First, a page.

-All of the lights work fine, including the high beams, with key on/engine off. After starting it, when you switch the high beams on, the passenger side low and high beam go out.

-The horn relay clicks, but the horns don't sound.

-The gas gauge still doesn't work, but we were able to test it with straight voltage and ground and the needle did move.

Weird stuff. I almost want to just put a different harness in it, but my friends are confident that with more time, we can clean up what's there now. There really isn't much to it.

To get an inspection sticker, I need to do the following:

-Fix the floor pan for the seat belt

-Get all the lights and the horn working

-Fix the exhaust

-Fix the fuel leak

-Get the speedometer and fuel gauge working

All in all, a very productive weekend. Looking forward to sorting everything out.

 

 

Cooter
Cooter Dork
1/27/19 9:54 p.m.

Hard to tell from that photo, but if tht actually is a '74, it likely has a D70 front with closed knuckles.  

 

If it is a '75, probably a D60 with discs.


This is your rear cab support.

 

They make repops of these, and the cap corners.  (If your cab supports are gone, it is likely your cab corners are hurting, as well.

The bolt through the driver's side floor is probably holding the gas pedal on, if it is still there.



How are you sure it is an aftermarket fuel tank?  It is in the factory location, and the factory tank would be plastic.

 

Tony Sestito
Tony Sestito PowerDork
1/28/19 7:41 a.m.

In reply to Cooter :

On the fuel tank... this sticker is in the door jamb:

This truck was built in 10/78, and this sticker dates to 9/79. It's possible that it had a secondary tank installed which has since been removed, so who knows.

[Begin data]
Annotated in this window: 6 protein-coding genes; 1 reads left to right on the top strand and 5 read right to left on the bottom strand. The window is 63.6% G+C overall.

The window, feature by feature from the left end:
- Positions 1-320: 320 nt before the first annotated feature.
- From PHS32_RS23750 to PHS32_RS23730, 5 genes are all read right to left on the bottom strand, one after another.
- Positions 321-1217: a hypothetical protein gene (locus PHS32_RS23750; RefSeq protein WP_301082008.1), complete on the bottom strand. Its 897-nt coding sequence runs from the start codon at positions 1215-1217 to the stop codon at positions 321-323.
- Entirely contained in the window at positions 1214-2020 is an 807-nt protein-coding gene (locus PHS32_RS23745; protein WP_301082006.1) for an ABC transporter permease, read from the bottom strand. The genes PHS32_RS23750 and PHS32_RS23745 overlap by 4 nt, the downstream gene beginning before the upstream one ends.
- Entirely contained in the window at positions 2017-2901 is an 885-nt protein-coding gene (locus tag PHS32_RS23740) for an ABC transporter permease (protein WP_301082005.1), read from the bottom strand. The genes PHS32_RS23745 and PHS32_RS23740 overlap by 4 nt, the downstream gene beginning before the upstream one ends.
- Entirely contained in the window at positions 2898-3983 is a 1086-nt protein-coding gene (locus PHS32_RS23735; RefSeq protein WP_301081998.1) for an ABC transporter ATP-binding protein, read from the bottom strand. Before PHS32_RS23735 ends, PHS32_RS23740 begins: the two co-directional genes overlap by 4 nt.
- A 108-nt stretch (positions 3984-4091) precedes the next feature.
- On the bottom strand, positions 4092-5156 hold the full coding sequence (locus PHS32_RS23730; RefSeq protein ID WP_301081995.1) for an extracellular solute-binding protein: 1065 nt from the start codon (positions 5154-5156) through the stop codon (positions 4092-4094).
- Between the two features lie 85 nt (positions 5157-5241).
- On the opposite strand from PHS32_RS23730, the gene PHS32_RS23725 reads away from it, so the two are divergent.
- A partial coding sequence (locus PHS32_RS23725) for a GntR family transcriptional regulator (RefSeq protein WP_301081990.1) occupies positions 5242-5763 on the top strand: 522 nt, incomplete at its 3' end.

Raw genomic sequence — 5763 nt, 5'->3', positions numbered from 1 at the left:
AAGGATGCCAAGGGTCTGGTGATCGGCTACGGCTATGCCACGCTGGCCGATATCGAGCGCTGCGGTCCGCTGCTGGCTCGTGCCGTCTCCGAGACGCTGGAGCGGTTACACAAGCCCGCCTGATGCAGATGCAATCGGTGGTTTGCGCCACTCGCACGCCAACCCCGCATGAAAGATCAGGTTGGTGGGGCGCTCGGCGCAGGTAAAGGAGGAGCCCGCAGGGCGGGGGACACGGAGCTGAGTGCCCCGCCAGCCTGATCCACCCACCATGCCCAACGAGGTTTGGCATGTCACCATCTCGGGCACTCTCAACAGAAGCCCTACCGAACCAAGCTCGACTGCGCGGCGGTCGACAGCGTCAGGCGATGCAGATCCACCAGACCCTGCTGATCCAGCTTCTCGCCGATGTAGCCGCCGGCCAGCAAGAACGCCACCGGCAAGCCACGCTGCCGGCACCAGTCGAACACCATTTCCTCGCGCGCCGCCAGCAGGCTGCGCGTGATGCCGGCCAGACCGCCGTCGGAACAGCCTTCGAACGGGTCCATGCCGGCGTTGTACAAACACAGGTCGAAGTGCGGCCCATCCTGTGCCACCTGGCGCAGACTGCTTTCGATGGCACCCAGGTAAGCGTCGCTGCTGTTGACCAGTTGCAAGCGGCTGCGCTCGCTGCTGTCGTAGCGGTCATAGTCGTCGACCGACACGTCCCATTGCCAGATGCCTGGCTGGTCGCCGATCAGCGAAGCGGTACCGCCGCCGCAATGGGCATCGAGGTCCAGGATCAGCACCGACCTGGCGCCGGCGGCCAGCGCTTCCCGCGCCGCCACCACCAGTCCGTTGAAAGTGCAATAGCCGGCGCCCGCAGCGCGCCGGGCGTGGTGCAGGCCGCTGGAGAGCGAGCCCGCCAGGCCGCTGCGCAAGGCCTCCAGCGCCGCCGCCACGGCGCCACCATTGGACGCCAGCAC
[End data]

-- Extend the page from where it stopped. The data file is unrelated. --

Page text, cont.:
The cab corners on the truck seem to be solid. It's highly possible that someone slathered all that crap all over the cab support after repairing it previously. There's evidence that someone did some body work to the truck at some point, so it wouldn't surprise me if these were done at that time.

Cooter
Cooter Dork
1/28/19 8:33 a.m.

In reply to Tony Sestito :

I saw the sticker earlier, and it is quite possible that it was an auxiliary tank .31 gallons is awfully large to try to fit in between the frame rail and driveshaft. Quite possible it was extra rear tank or a saddle tank.  That was what my family would swap into all of our trucks when they were new.   Even if it isn't, a swap to a factory tank is the Easy Button for any issues.   For a secondary tank, most people swap in a Ramcharger tank behind the rea axle, where the spare usually mounts.

The cab supports definitely have something funky going on there.  Hard to tell from the photo.  



Keep the updates coming!  I wish you were closer; I have a ton of parts for these, and currently own 3 '72-93 crew cabs, 2 Ramchargers, and a D100.  

Tony Sestito
Tony Sestito PowerDork
1/28/19 10:26 a.m.

In reply to Cooter :

I appreciate all the help so far! It's most likely that it did have an auxiliary tank that's no longer on the truck, and what I'm looking at is just the stock tank.